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This Doobie Brothers tribute band will be “Takin’ It to the Playhouse” this weekend 

By Theresa Keegan 

Leave it to Mom to have all the right answers. In early 2020, life-long musician Peter Tentindo of Massachusetts was thinking about creating a tribute band. However, the options were endless – until his mom suggested one of her favorite bands: The Doobie Brothers.   

“They have such a wide variety of hits…It kind of covers the gambit of different styles of music,” he said. “There’s a harder rock, and then a smooth jazz era. We’re able to tackle an array of things.”

With numerous songs that have topped the charts in the 1970s, including the toe-tapping “Black Water,” “Listen to the Music,” “Jesus is Just Alright,” “Takin’ It to the Streets” and “Minute By Minute,” this new tribute band certainly had more than enough material. But the reality of performing in a tribute band was different than Tentindo’s prior musical experiences. 

This Doobie Sean singing

Click on photo for a larger image

Photo by Michael Yorkell

Sean Byrne, lead vocalist for “What a Fool Believes” enjoys the vocal range found in the Doobie Brothers music 

“You’re taking your talents and shifting them to pay homage to those people,” he said. “You’re just bringing yourself into it.” 

Exploring vocal opportunities 

That hasn’t been a tough transition for Sean Byrne, who is the lead vocalist for the What A Fool Believes show, which will be at the Laguna Playhouse this weekend. He’s also been in tribute bands for Foreigner and Bad Company. 

“This has given me an opportunity to explore with the other registers of my voice,” he said. “Back then (when the Doobie Brothers were topping the charts) it was all about Michael McDonald and that voice – you can’t deny that sound.”

It also helps that Byrne has done theater, since a tribute concert is both about the music and becoming the featured musicians in various stages of their careers. 

“I do my best to respect the writer and the vocalist for what they’ve done,” said Byrne. “I’m more concerned with how I’m being perceived by the audience. I’m not going to just be Michael McDonald or Steve Perry – otherwise that’s just a karaoke concert. I try to hit on all those nuances that make Michael McDonald Michael McDonald.”

And, the band members also wear the outfits from the era – clothes that reflected a suave coolness 50 years ago.

“It’s not anything I’d wear out in the street openly – unless I were in Greenwich Village,” said Byrne. “It’s like dressing up for Halloween. You do feel different and it makes it fun. Everybody’s on board.” 

This Doobie full band

Click on photo for a larger image

Photo by Michael Yorkell

The full cast, who all live in the northeast, includes (L-R) Eric Bertone, Sean Fitzgerald, Peter Tentindo, Sean Byrne, Mike Fretwell and Bob Whitlinger

The popularity of tribute bands in theaters and playhouses reflects the growing trend of expanding what is defined as entertainment. 

“Our audience loves both theater and music,” said Ellen Richard, executive producing director of the Laguna Playhouse. “We have found over the past few years that the demand for music acts has really grown and is attracting a new audience to the Playhouse.” She felt the Doobie Brothers band which originated in California was a perfect fit for the Playhouse’s spring season.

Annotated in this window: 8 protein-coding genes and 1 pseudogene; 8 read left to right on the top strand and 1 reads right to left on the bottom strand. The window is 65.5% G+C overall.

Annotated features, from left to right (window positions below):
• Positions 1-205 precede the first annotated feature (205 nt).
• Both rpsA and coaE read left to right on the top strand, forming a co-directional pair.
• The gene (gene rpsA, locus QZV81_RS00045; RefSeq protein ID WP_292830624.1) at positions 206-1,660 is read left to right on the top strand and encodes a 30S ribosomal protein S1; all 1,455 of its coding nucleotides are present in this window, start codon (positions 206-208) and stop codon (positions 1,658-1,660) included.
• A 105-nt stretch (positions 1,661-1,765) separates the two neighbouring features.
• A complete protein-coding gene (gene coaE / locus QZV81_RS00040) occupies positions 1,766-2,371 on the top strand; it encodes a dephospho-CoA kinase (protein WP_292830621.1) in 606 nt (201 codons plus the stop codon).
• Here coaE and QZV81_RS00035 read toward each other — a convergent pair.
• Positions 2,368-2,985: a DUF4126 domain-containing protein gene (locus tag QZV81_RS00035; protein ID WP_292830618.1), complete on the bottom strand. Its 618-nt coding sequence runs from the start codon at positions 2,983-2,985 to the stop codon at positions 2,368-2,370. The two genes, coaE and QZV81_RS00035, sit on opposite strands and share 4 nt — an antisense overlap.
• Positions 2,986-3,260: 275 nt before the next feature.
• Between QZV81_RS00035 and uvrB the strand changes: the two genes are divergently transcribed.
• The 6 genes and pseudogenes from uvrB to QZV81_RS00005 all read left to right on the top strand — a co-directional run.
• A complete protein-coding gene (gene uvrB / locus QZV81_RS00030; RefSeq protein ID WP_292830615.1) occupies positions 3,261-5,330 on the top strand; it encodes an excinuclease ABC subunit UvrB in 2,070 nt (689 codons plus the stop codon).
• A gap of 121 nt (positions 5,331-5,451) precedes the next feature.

Audience is key to show’s success

Performing the songs of a band that’s not only been inducted into the Rock & Roll Hall of Fame, but are themselves still touring, could be intimidating. But both Tentindo and Byrne thrive on the joy these classical rock songs bring to their audiences. 

“People are just having a great time,” said Tentindo. “With tributes, I find they’re there to come back, reminisce and just enjoy the music they grew up with.” It helps that the Doobie Brothers music was on the radio during his formative years as well. “I love this music, so I can get into it even more.” 

And when the crowd starts moving, it impacts vocalist Byrne. 

“I feed off the crowd and we’ve gotten some great reactions – it’s been very energizing.” 

This Doobie Peter Tendindo

Click on photo for a larger image

Photo by Michael Yorkell

Peter Tentindo, left, who grew up on the music of the Doobie Brothers, finds connecting with the audience is a highlight of this show. Bob Whitlinger, on bass looks on.

Often a tribute crowd tends to be older. But last year, when the group performed in the northeast for summer concert audiences that varied between 250-10,000 people, an inter-generational crowd was frequently in attendance. Most credit it to the diverse, but classic rock music of the Doobie Brothers.

“We’ve tweaked some stuff since we’ve started this,” said Byrne. When they performed eight shows in 10 days in Florida this winter, they not only learned which lineups worked best, they also learned how to gel as a band. 

“We experienced, in that short course of time, what most bands experience over the full course of a tour. We got past all the personality issues and are really focused on the music,” he said. “These musicians are so seasoned and so good at what they do, we can get some warm-up time and we’re ready for the show. Once you’re up and running, it’s power steering.”

Tentindo loves tweaking their sets in response to the audience reactions. 

“We have our set list, and some nights we might veer a bit. We can throw in a few surprises here and there. Like they say in the song ‘It Keeps You Running.’”

What a Fool Believes will be performed May 13 at 7:30 p.m., May 14 at 2 p.m. and 7:30 p.m. and May 15 at 1 p.m. 

The Laguna Playhouse is located at 606 Laguna Canyon Road, Laguna Beach.

For more information, go to www.lagunaplayhouse.com.

 

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